Dissertation Proposal

The PhD dissertation is a major work that makes an original scholarly contribution. It is the main focus of the doctoral program in Design and Computation, and it serves as the primary indicator of a PhD student's ability to carry out significant independent research.

The dissertation committee comprises a minimum of three members — one thesis advisor, who also serves as the dissertation committee chair, and two readers. The chair must be a permanent member of the Computation faculty and the student's advisor. The first reader must be a permanent faculty member of MIT. The second reader may come from Computation or may be a faculty member appointed from outside the department or the Institute. Students may add more members in consultation with their advisor. The student is responsible for arranging meetings with the committee members on a regular basis.

Formal approval of the dissertation topic is gained through a proposal, which the student submits and defends to his or her dissertation committee prior to the completion of the sixth semester of registration. The proposal should contain these elements:

  • General statement of scope of the thesis
  • Significance of the thesis
  • Survey of existing research and literature with critical comments and an assessment of the extent to which this material will be utilized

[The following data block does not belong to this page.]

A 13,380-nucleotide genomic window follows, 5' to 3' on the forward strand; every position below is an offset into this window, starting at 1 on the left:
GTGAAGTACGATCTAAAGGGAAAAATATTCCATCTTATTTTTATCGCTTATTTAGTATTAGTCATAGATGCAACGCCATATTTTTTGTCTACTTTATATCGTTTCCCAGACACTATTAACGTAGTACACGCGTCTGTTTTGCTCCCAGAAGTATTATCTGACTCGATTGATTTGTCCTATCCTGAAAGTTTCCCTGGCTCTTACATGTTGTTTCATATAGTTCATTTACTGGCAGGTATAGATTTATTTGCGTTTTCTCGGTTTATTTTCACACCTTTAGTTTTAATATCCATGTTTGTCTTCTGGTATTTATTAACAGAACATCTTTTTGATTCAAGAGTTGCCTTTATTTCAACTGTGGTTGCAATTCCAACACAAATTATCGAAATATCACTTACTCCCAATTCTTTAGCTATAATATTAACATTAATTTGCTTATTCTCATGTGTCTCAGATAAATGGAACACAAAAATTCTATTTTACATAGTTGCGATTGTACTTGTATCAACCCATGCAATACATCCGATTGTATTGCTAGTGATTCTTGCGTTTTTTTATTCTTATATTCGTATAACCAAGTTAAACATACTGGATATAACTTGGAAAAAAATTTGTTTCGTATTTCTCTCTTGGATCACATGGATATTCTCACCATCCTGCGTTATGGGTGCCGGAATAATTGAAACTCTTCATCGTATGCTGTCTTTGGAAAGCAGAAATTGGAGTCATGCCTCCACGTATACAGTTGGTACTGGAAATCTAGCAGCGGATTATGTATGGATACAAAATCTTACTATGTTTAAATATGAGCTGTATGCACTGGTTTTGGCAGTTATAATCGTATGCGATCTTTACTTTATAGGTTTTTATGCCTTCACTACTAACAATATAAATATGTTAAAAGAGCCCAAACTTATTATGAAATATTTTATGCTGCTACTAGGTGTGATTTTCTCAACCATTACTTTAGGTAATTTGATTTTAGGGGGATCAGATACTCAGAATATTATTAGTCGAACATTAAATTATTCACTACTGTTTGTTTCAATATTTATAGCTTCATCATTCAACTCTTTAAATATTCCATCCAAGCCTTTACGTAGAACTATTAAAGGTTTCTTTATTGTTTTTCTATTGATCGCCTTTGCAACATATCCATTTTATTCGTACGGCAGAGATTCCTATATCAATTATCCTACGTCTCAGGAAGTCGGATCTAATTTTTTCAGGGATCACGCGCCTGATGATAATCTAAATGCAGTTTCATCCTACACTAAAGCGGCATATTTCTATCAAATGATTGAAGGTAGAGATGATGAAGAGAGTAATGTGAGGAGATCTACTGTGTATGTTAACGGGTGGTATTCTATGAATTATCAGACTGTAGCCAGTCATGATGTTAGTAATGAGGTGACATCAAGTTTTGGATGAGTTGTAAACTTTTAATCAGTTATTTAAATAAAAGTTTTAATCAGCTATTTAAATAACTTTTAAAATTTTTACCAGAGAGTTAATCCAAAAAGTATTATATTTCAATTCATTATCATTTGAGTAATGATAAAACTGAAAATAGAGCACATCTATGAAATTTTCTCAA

• Method of the thesis work
  • Outline or brief sketch of the thesis
  • Working bibliography
  • Resources for primary material
  • Plan of work, including a timetable

An oral examination in which the candidate meets with the dissertation committee to discuss the proposal marks the formal acceptance of the topic. The result of the defense can be that the thesis proposal is accepted, accepted with revisions or rejected.

Students will often register for Preparation for Computation PhD Thesis (4.589) in the term leading up to their proposal defense. Once the proposal has been approved, the student may register for 4.THG, Graduate Thesis. The student may be asked to present his or her dissertation proposal in the class Research Seminar in Computation (4.582).

Dissertation Defense

Students are advised to meet with committee members to obtain comments and guidance throughout the writing phase of the project. Regular contact with committee members during the process of drafting the thesis can ensure a student's readiness for thesis defense. The final draft should be submitted to committee members at least one month prior to the defense. The defense should be scheduled at least two weeks prior to the published Institute PhD thesis deadline.

The dissertation is defended by oral presentation in front of the dissertation committee. At least three faculty members must be present. If a member of the committee is not able to attend, he or she must contact the committee chair with comments and questions. That member must also inform the committee chair of a vote.